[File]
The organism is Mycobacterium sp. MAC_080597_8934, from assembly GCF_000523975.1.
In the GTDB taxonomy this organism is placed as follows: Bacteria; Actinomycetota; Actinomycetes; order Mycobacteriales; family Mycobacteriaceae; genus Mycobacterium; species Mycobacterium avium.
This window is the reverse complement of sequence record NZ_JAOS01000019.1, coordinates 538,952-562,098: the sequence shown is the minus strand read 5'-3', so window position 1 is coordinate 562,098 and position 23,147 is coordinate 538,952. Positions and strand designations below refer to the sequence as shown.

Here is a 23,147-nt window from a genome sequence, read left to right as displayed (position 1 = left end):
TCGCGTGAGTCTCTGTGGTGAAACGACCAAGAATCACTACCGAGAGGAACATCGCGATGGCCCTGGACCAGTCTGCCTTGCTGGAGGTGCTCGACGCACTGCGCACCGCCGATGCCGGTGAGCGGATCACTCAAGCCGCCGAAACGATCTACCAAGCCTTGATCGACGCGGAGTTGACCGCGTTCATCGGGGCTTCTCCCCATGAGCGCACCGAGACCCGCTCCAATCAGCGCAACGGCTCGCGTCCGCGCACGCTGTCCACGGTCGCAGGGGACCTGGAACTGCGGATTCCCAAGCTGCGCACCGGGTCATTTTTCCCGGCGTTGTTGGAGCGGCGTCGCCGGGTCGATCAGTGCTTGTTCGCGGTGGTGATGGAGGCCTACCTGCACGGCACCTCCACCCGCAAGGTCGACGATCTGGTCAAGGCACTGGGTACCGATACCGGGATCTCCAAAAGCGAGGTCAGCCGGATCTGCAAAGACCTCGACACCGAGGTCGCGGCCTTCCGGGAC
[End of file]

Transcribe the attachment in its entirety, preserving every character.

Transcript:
The organism is Mycobacterium sp. MAC_080597_8934, from assembly GCF_000523975.1.
In the GTDB taxonomy this organism is placed as follows: Bacteria; Actinomycetota; Actinomycetes; order Mycobacteriales; family Mycobacteriaceae; genus Mycobacterium; species Mycobacterium avium.
This window is the reverse complement of sequence record NZ_JAOS01000019.1, coordinates 538,952-562,098: the sequence shown is the minus strand read 5'-3', so window position 1 is coordinate 562,098 and position 23,147 is coordinate 538,952. Positions and strand designations below refer to the sequence as shown.

Here is a 23,147-nt window from a genome sequence, read left to right as displayed (position 1 = left end):
TCGCGTGAGTCTCTGTGGTGAAACGACCAAGAATCACTACCGAGAGGAACATCGCGATGGCCCTGGACCAGTCTGCCTTGCTGGAGGTGCTCGACGCACTGCGCACCGCCGATGCCGGTGAGCGGATCACTCAAGCCGCCGAAACGATCTACCAAGCCTTGATCGACGCGGAGTTGACCGCGTTCATCGGGGCTTCTCCCCATGAGCGCACCGAGACCCGCTCCAATCAGCGCAACGGCTCGCGTCCGCGCACGCTGTCCACGGTCGCAGGGGACCTGGAACTGCGGATTCCCAAGCTGCGCACCGGGTCATTTTTCCCGGCGTTGTTGGAGCGGCGTCGCCGGGTCGATCAGTGCTTGTTCGCGGTGGTGATGGAGGCCTACCTGCACGGCACCTCCACCCGCAAGGTCGACGATCTGGTCAAGGCACTGGGTACCGATACCGGGATCTCCAAAAGCGAGGTCAGCCGGATCTGCAAAGACCTCGACACCGAGGTCGCGGCCTTCCGGGAC